Over the years, Dr. Giles and his team have helped hundreds of patients identify, prevent and manage underlying medical and eye issues. Dr Giles will tell you, “an eye exam is not complete without a dilated eye exam”. Why? Because it’s the simplest way to determine if you have a chronic eye disease.
Learn more about the four major eye diseases:
Monitoring for retinal changes can help prevent blindness and other diabetic complications.
Did you know there are over 7 million Americans, who are undiagnosed diabetics according to the American Optometric Association, with 12,000 to 24,000 losing their sight, annually. Diabetic retinopathy is the leading cause of blindness in the U.S., today.
Diagnosed diabetics are required to have an annual dilated eye exam. On the other hand, should you be an undiagnosed diabetic, an annual dilated eye exam will identify the issue. Then, with the help of your physician, you can take appropriate steps to minimize the impact on your health.
Glaucoma is the second leading cause of blindness in the United States with about 3 million glaucoma cases reported annually. It develops gradually and has few noticeable symptoms. Essentially, glaucoma affects the optic nerve, which broadcasts what we see from the eye to the brain. The most common form of glaucoma increases the fluid pressure inside the eye.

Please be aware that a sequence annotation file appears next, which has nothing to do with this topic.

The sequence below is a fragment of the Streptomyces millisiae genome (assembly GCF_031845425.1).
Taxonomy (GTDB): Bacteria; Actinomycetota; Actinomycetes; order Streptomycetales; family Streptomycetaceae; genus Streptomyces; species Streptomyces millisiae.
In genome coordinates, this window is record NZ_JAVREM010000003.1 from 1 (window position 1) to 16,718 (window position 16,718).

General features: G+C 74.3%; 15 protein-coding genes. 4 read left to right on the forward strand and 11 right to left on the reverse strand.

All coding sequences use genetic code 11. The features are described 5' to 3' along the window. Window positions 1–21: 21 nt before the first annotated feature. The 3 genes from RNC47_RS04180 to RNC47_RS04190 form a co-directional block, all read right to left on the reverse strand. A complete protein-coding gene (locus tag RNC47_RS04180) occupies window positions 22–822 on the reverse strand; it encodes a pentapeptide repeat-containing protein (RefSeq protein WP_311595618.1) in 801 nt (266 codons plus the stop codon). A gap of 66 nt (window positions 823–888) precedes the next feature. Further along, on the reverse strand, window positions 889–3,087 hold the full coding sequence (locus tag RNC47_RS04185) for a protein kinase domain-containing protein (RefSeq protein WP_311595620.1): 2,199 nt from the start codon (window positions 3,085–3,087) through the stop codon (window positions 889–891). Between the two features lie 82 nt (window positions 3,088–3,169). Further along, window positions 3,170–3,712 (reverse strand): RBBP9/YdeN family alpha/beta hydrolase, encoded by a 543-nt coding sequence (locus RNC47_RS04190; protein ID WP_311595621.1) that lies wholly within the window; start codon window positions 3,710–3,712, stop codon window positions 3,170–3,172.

We’ll test for Glaucoma if you:
Glaucoma can be managed, but must be diagnosed early. Eyesight lost due to glaucoma cannot be restored.
The focus is on lowering the pressure in your eye with either, medication or surgery. More frequent examinations to monitor progress may be recommended.
The Center for Disease Control and Prevention notes that age-related macular degeneration is the leading cause of severe vision loss in adults over 50 years of age. The risk for getting it increases significantly for those over the age of 75 and it is estimated to affect 1.8 million Americans. Other than age and genetics; smoking, diet and increased blood pressure can increase your risk.
The Giles EyeCare team will test for both dry and wet AMD. Atrophic or dry macular degeneration is the most common and represents about 90% of the cases. Exudative or wet macular degeneration accounts for most legal blindness issues.
It’s rare to lose all your sight with age-related macular degeneration but your sight will be compromised. Dr. Giles will offer a variety of treatments to maintain and maybe improve your situation.
Cataracts affect more people combined, than the “big three” eye diseases we discussed earlier. That represents about 22 million people in the U.S. Fortunately, cataracts can be corrected with outpatient surgery that typically lasts an hour.
What are cataracts? It’s a cloudy or opaque area in the normally clear lens of the eye according to the American Optometric Association. Cataracts generally develop in people over the age of 55, and if you are over 55, expect Dr. Giles to require a dilated eye exam to test for cataracts.
Immediate surgery is not necessary. The decision to have surgery is driven by how your vision affects your personal safety and the safety of others; your independence; and ability to read computer screens, books or watch television.
Dr. Giles will work with you to determine your readiness for surgery and recommend a trusted ophthamologist.